A view of the U.S. economy is highly speculative with all the known unknowns: Trade Wars, Impeachment, Brexit, and the U.S. Presidential Election to name a few. Nonetheless, we look for modest growth of 2% in 2020 as measured by Gross Domestic Product (GDP). Heightened concerns of a recession that peaked in the summer have now lessened, and the risk to lower growth appears to have dissipated. Consumer spending has provided the steady growth in GDP as it accounts for 70% of the overall economy. In the chart below, GDP has grown the last few years propelled most recently by consumer spending and tax cuts.
In 2019, business investment weakened, manufacturing contracted, and housing stalled, but the consumer spent. This spending was due to strong job growth. Even with low wage growth, these job gains have helped put more money into the hands of consumers, which enabled households to increase spending and drive GDP greater than 2% which has been the most recent historical average. In our opinion, as job growth continues, consumer spending is likely to remain strong, and the expectations of 2% growth in GDP is likely to be a conservative estimate for 2020.
Job growth was strong in 2019, but slowed recently, partly a reflection of a tight labor market. The unemployment rate fell to a 50-year low. We expect the rate to bottom out at 3.5% in 2020. Chairman Jerome Powell of the Federal Reserve spoke about the unemployment rate and indicated that even though it is at a generational low, the Fed predicts that there is still slack remaining in the job market; so although we may be close to full employment, the unemployment rate should remain low for a few years.
Inflation has not been an issue for a long time. Inflation is a lagging indicator and normally follows periods of full employment. A tight labor market driving wages higher would lead to inflation. Measured by the Consumer Price Index (CPI), inflation is such a concern to the U.S. economy that the Federal Reserve charged its mandate to control it. We expect CPI to average 2%-2.25% in 2020. This expectation is based on what Jerome Powell said at the conclusion of the last Federal Open Market Committee (FOMC) meeting.
Business fixed investment which was weak in 2019 will likely strengthen in 2020 as fundamental catalysts are improving. Contracting energy exploration spending, problems at Boeing, and the General Motors strike were major reasons for weaker business investment. Growing trade uncertainty with China and slower global growth was a theme in 2019 as well. We expect these issues to be less of a concern in 2020.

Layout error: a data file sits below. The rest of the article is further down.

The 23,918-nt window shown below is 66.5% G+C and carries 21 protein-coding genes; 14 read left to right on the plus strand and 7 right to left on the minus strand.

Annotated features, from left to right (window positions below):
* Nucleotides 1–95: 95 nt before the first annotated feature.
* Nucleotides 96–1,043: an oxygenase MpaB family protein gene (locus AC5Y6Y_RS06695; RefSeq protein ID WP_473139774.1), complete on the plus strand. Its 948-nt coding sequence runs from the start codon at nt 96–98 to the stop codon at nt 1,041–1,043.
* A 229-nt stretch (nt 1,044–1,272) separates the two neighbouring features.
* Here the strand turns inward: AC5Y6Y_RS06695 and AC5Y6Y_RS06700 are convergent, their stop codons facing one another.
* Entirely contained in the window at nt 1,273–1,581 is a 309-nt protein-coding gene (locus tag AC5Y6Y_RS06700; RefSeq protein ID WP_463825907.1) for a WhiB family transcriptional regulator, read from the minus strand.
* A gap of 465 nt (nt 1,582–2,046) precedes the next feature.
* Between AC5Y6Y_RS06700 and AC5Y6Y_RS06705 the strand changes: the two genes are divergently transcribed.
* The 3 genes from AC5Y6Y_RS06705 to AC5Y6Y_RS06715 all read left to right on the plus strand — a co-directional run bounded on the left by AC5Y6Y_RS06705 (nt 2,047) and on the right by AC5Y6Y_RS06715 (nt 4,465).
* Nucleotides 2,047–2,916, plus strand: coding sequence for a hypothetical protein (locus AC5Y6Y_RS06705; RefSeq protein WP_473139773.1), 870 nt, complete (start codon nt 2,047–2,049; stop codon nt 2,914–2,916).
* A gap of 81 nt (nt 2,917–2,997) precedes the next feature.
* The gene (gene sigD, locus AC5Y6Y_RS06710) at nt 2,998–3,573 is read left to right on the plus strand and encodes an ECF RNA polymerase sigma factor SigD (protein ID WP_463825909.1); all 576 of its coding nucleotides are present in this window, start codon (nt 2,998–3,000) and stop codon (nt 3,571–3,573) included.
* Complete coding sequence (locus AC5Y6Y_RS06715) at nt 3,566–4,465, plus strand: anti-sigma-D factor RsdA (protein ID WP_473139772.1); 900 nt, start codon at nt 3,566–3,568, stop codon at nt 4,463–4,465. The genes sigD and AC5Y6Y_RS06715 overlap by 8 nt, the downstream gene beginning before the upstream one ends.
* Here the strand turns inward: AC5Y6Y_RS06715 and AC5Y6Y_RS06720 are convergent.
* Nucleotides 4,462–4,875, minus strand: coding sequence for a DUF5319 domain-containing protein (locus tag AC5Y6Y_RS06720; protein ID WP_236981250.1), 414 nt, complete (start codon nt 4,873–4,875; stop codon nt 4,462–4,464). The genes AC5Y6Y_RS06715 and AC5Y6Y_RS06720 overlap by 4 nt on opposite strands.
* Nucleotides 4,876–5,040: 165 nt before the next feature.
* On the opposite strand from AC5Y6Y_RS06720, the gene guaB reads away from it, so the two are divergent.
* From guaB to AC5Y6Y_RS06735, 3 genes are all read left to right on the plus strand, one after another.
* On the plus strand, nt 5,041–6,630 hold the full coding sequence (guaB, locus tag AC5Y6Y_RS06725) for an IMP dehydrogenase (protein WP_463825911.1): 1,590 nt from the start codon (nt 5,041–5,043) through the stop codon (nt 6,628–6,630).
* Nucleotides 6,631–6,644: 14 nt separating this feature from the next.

The housing market has stabilized and is growing modestly. We expect housing starts to grow 2% to 3% over the next few years and at the current level of 1.2 million, it should rise to 1.3 million units per year.
The Federal Reserve made three major policy changes in 2019. In January, the Fed paused and dropped its hiking bias for the Federal Funds rate. In June, the Fed pivoted to cutting rates in response to greater risks from a prolonged trade war and weaker global economy. In response, the Fed cut rates three times in a “mid-cycle adjustment”, to a current range of 1.5%-1.75%. In October, the last policy change occurred as the Federal Reserve suspended cuts and indicated that monetary policy is “in a good place”, and further cuts would be dependent on a “material reassessment of the outlook.”
What does this mean for the financial markets? Interest rates on the curve (5-30 year maturities) should head up modestly as inflation picks up and the economy stays out of a recession. This is positive for stocks. If the numerous possible risks continue to be avoided, consumer spending should allow for modest growth in GDP. As long as we avoid a recession in the next 18 months, stocks should, in our opinion, be able to produce a modest return. This is true especially if long rates do not surge as bonds presently offer limited competition for stocks, which compared to bonds look relatively inexpensive. Bonds are overpriced and risky in my opinion and stocks provide a better relative expected return potential. Stock returns will most likely be in the single digits but could easily turn negative if the economy begins to look like it is rolling into a recession. This is not my baseline forecast, but a possibility to closely monitor. 20/20 vision for 2020 would be nice, but the reality is the 2020 outlook is blurry.
You should evaluate with your financial advisor on how best to be positioned given your particular age and life circumstances. For more information on diversification, you can download a couple of free chapters of my book, Wiser Investing: Diversify Your Portfolio Beyond Stocks and Bonds.
The information is for informational purposes only. The opinions expressed or implied are exclusively those of the writer and are not to be attributed to, or presumed to be endorsed by, the author’s employer or any company with which the author is affiliated and are subject to change without notice.
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